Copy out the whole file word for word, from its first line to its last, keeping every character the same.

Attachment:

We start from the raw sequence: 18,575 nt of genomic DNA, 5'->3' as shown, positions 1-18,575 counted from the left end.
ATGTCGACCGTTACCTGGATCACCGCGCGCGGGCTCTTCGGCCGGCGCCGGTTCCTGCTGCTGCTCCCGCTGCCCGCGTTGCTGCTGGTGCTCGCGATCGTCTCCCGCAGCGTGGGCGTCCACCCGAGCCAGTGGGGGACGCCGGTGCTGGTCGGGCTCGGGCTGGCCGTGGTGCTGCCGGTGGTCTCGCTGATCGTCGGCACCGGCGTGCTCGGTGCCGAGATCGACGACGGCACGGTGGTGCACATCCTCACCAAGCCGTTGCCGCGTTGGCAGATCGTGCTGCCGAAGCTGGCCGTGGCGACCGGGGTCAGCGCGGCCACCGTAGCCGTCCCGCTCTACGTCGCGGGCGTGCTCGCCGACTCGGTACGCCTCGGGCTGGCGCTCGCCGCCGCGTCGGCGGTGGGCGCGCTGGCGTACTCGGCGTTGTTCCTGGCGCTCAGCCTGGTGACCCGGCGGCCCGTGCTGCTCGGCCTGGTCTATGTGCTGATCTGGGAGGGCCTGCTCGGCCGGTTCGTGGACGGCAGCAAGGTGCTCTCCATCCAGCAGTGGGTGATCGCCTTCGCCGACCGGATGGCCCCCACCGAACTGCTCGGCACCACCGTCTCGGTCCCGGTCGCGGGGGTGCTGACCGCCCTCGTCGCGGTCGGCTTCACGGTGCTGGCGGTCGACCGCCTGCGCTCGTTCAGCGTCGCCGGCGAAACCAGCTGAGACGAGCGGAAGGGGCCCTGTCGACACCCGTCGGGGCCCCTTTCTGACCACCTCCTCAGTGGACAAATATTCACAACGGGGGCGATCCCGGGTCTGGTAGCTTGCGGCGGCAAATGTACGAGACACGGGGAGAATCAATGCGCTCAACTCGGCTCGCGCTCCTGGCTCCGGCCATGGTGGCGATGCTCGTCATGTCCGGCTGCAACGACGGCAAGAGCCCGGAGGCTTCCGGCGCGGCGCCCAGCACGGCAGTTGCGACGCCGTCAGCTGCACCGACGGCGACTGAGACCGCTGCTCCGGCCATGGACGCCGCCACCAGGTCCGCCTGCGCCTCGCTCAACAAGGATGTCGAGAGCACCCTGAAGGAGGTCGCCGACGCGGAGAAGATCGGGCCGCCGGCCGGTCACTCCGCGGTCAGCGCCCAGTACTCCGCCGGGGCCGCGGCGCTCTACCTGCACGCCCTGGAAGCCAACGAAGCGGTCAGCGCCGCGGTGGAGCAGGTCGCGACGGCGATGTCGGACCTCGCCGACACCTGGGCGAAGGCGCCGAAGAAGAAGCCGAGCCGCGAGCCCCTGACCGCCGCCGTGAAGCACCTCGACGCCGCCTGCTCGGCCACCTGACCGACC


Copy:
We start from the raw sequence: 18,575 nt of genomic DNA, 5'->3' as shown, positions 1-18,575 counted from the left end.
ATGTCGACCGTTACCTGGATCACCGCGCGCGGGCTCTTCGGCCGGCGCCGGTTCCTGCTGCTGCTCCCGCTGCCCGCGTTGCTGCTGGTGCTCGCGATCGTCTCCCGCAGCGTGGGCGTCCACCCGAGCCAGTGGGGGACGCCGGTGCTGGTCGGGCTCGGGCTGGCCGTGGTGCTGCCGGTGGTCTCGCTGATCGTCGGCACCGGCGTGCTCGGTGCCGAGATCGACGACGGCACGGTGGTGCACATCCTCACCAAGCCGTTGCCGCGTTGGCAGATCGTGCTGCCGAAGCTGGCCGTGGCGACCGGGGTCAGCGCGGCCACCGTAGCCGTCCCGCTCTACGTCGCGGGCGTGCTCGCCGACTCGGTACGCCTCGGGCTGGCGCTCGCCGCCGCGTCGGCGGTGGGCGCGCTGGCGTACTCGGCGTTGTTCCTGGCGCTCAGCCTGGTGACCCGGCGGCCCGTGCTGCTCGGCCTGGTCTATGTGCTGATCTGGGAGGGCCTGCTCGGCCGGTTCGTGGACGGCAGCAAGGTGCTCTCCATCCAGCAGTGGGTGATCGCCTTCGCCGACCGGATGGCCCCCACCGAACTGCTCGGCACCACCGTCTCGGTCCCGGTCGCGGGGGTGCTGACCGCCCTCGTCGCGGTCGGCTTCACGGTGCTGGCGGTCGACCGCCTGCGCTCGTTCAGCGTCGCCGGCGAAACCAGCTGAGACGAGCGGAAGGGGCCCTGTCGACACCCGTCGGGGCCCCTTTCTGACCACCTCCTCAGTGGACAAATATTCACAACGGGGGCGATCCCGGGTCTGGTAGCTTGCGGCGGCAAATGTACGAGACACGGGGAGAATCAATGCGCTCAACTCGGCTCGCGCTCCTGGCTCCGGCCATGGTGGCGATGCTCGTCATGTCCGGCTGCAACGACGGCAAGAGCCCGGAGGCTTCCGGCGCGGCGCCCAGCACGGCAGTTGCGACGCCGTCAGCTGCACCGACGGCGACTGAGACCGCTGCTCCGGCCATGGACGCCGCCACCAGGTCCGCCTGCGCCTCGCTCAACAAGGATGTCGAGAGCACCCTGAAGGAGGTCGCCGACGCGGAGAAGATCGGGCCGCCGGCCGGTCACTCCGCGGTCAGCGCCCAGTACTCCGCCGGGGCCGCGGCGCTCTACCTGCACGCCCTGGAAGCCAACGAAGCGGTCAGCGCCGCGGTGGAGCAGGTCGCGACGGCGATGTCGGACCTCGCCGACACCTGGGCGAAGGCGCCGAAGAAGAAGCCGAGCCGCGAGCCCCTGACCGCCGCCGTGAAGCACCTCGACGCCGCCTGCTCGGCCACCTGACCGACC